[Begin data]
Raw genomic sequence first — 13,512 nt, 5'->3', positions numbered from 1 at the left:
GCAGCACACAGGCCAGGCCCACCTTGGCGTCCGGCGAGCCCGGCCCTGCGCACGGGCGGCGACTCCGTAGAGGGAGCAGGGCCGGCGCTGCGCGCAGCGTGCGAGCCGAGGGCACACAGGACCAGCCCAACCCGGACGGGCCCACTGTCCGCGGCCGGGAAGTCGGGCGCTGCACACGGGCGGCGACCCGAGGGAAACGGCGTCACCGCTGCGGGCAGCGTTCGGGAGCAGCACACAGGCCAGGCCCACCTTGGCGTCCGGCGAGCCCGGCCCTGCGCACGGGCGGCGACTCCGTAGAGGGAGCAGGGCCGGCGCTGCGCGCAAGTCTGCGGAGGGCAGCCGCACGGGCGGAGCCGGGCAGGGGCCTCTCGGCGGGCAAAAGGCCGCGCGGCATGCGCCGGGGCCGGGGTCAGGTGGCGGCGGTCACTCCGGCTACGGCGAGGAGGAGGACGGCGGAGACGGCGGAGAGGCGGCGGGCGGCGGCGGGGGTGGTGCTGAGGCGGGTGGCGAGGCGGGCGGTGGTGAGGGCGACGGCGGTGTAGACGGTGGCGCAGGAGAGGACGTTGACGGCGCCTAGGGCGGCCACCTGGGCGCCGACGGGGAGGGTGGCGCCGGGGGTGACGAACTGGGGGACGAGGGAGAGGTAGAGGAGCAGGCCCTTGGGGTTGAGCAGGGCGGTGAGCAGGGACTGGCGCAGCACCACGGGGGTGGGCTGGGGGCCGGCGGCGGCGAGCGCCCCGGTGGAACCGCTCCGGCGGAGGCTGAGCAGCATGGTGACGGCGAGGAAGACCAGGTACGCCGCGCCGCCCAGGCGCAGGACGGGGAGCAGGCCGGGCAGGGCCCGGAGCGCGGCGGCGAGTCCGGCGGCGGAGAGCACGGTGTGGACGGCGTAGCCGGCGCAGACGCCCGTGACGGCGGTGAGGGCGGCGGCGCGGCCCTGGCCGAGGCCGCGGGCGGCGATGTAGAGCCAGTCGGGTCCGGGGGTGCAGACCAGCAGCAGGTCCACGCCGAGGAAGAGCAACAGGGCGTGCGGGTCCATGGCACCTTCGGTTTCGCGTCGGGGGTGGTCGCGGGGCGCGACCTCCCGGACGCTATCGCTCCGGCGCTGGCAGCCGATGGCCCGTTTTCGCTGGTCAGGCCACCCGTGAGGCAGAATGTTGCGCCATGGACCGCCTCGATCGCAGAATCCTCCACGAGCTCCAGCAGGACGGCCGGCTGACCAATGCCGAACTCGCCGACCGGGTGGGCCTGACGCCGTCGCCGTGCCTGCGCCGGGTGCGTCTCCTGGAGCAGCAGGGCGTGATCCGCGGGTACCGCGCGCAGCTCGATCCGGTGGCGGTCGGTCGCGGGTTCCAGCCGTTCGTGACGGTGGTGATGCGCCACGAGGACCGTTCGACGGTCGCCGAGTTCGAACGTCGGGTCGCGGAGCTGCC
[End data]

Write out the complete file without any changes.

Raw genomic sequence first — 13,512 nt, 5'->3', positions numbered from 1 at the left:
GCAGCACACAGGCCAGGCCCACCTTGGCGTCCGGCGAGCCCGGCCCTGCGCACGGGCGGCGACTCCGTAGAGGGAGCAGGGCCGGCGCTGCGCGCAGCGTGCGAGCCGAGGGCACACAGGACCAGCCCAACCCGGACGGGCCCACTGTCCGCGGCCGGGAAGTCGGGCGCTGCACACGGGCGGCGACCCGAGGGAAACGGCGTCACCGCTGCGGGCAGCGTTCGGGAGCAGCACACAGGCCAGGCCCACCTTGGCGTCCGGCGAGCCCGGCCCTGCGCACGGGCGGCGACTCCGTAGAGGGAGCAGGGCCGGCGCTGCGCGCAAGTCTGCGGAGGGCAGCCGCACGGGCGGAGCCGGGCAGGGGCCTCTCGGCGGGCAAAAGGCCGCGCGGCATGCGCCGGGGCCGGGGTCAGGTGGCGGCGGTCACTCCGGCTACGGCGAGGAGGAGGACGGCGGAGACGGCGGAGAGGCGGCGGGCGGCGGCGGGGGTGGTGCTGAGGCGGGTGGCGAGGCGGGCGGTGGTGAGGGCGACGGCGGTGTAGACGGTGGCGCAGGAGAGGACGTTGACGGCGCCTAGGGCGGCCACCTGGGCGCCGACGGGGAGGGTGGCGCCGGGGGTGACGAACTGGGGGACGAGGGAGAGGTAGAGGAGCAGGCCCTTGGGGTTGAGCAGGGCGGTGAGCAGGGACTGGCGCAGCACCACGGGGGTGGGCTGGGGGCCGGCGGCGGCGAGCGCCCCGGTGGAACCGCTCCGGCGGAGGCTGAGCAGCATGGTGACGGCGAGGAAGACCAGGTACGCCGCGCCGCCCAGGCGCAGGACGGGGAGCAGGCCGGGCAGGGCCCGGAGCGCGGCGGCGAGTCCGGCGGCGGAGAGCACGGTGTGGACGGCGTAGCCGGCGCAGACGCCCGTGACGGCGGTGAGGGCGGCGGCGCGGCCCTGGCCGAGGCCGCGGGCGGCGATGTAGAGCCAGTCGGGTCCGGGGGTGCAGACCAGCAGCAGGTCCACGCCGAGGAAGAGCAACAGGGCGTGCGGGTCCATGGCACCTTCGGTTTCGCGTCGGGGGTGGTCGCGGGGCGCGACCTCCCGGACGCTATCGCTCCGGCGCTGGCAGCCGATGGCCCGTTTTCGCTGGTCAGGCCACCCGTGAGGCAGAATGTTGCGCCATGGACCGCCTCGATCGCAGAATCCTCCACGAGCTCCAGCAGGACGGCCGGCTGACCAATGCCGAACTCGCCGACCGGGTGGGCCTGACGCCGTCGCCGTGCCTGCGCCGGGTGCGTCTCCTGGAGCAGCAGGGCGTGATCCGCGGGTACCGCGCGCAGCTCGATCCGGTGGCGGTCGGTCGCGGGTTCCAGCCGTTCGTGACGGTGGTGATGCGCCACGAGGACCGTTCGACGGTCGCCGAGTTCGAACGTCGGGTCGCGGAGCTGCC